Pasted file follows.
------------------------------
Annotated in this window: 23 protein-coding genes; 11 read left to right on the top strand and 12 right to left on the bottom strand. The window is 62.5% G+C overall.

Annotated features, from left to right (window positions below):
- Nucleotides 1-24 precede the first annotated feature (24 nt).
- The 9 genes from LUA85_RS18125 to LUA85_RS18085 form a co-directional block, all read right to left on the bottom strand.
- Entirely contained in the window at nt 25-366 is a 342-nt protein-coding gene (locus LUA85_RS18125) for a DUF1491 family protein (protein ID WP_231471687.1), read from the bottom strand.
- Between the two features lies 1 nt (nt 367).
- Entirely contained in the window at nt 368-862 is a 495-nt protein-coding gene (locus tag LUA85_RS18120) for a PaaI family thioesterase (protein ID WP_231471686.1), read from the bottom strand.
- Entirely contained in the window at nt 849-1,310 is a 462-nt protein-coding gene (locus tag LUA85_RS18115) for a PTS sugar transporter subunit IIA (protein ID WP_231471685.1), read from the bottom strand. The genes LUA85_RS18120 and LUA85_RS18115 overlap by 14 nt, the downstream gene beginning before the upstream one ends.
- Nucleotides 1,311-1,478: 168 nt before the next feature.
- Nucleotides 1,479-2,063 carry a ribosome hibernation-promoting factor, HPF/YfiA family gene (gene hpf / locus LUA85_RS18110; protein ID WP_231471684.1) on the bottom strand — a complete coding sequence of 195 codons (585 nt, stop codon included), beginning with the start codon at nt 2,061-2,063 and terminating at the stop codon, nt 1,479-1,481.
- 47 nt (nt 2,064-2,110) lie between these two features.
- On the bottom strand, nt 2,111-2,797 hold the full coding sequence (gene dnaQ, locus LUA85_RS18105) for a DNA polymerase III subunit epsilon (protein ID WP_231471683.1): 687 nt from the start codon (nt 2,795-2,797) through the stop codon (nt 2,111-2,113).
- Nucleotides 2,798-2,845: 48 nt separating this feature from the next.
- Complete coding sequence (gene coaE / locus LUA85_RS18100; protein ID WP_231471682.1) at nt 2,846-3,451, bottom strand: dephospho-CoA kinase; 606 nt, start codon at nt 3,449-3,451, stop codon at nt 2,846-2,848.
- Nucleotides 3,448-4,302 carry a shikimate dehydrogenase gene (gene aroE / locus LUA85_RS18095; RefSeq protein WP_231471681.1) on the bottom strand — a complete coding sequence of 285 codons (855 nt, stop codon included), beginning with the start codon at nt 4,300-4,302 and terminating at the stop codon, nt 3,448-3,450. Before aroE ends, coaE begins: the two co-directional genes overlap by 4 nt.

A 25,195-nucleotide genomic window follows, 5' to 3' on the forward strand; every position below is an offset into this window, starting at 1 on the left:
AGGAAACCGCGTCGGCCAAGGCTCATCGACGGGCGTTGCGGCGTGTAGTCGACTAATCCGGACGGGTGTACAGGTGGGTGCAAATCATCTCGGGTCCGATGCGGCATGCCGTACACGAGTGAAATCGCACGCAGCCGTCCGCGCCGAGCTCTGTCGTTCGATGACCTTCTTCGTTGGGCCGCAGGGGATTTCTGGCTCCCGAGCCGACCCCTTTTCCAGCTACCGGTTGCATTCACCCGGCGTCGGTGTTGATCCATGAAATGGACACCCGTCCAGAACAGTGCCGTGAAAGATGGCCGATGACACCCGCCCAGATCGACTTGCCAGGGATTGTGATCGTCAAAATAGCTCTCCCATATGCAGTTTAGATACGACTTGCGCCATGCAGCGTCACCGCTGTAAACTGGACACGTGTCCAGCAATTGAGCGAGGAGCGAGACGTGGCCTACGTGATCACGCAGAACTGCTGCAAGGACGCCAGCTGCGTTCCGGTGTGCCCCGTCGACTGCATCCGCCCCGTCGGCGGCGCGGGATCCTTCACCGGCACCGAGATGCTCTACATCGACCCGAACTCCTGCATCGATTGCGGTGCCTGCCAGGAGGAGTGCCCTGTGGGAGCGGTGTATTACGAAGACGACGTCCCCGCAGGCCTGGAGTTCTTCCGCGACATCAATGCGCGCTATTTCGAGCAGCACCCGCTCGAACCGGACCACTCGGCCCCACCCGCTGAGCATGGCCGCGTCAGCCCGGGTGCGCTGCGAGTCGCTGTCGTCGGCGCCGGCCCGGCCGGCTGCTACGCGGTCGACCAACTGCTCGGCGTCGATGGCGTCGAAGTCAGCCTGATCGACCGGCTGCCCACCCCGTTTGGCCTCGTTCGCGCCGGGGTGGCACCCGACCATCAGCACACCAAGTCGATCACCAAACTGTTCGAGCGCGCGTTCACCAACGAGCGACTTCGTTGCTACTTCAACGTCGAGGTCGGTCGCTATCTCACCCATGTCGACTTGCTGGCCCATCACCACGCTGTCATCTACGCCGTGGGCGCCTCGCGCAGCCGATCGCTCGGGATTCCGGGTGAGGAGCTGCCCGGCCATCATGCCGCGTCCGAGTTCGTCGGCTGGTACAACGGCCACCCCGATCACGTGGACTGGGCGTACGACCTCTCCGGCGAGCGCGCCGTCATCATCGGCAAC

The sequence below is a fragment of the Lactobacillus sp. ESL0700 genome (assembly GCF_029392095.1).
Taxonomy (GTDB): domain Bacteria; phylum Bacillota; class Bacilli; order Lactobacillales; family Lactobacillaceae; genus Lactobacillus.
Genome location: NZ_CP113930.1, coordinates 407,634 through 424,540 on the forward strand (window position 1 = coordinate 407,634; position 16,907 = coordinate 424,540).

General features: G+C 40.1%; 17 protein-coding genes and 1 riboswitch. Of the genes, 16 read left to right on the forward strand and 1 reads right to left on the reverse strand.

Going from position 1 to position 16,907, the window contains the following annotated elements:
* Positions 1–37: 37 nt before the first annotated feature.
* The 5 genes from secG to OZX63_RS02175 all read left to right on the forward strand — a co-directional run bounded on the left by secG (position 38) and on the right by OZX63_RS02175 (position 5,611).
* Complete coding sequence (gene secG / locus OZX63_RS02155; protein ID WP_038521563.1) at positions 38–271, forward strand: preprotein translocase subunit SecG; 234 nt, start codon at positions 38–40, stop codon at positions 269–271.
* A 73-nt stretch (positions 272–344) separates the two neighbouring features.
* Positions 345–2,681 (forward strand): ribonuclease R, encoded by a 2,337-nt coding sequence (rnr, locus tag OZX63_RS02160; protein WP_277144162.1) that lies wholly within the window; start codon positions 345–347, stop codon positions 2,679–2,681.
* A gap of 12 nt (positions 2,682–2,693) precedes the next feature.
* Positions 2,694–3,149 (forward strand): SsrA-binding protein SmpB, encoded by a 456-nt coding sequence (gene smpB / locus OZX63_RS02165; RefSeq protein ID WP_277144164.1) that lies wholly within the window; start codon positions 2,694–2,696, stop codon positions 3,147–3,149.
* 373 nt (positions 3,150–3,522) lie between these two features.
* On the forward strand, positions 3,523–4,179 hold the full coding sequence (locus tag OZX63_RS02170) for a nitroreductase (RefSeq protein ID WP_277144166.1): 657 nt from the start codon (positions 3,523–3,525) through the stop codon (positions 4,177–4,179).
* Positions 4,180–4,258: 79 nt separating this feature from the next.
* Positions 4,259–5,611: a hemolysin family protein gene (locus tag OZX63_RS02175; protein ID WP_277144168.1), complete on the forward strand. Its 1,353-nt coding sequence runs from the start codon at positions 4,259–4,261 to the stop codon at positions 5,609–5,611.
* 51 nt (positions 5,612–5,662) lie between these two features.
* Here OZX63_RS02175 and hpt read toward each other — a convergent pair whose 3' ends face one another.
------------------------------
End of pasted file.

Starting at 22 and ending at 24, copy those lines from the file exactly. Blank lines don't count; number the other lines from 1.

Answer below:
Going from position 1 to position 16,907, the window contains the following annotated elements:
* Positions 1–37: 37 nt before the first annotated feature.
* The 5 genes from secG to OZX63_RS02175 all read left to right on the forward strand — a co-directional run bounded on the left by secG (position 38) and on the right by OZX63_RS02175 (position 5,611).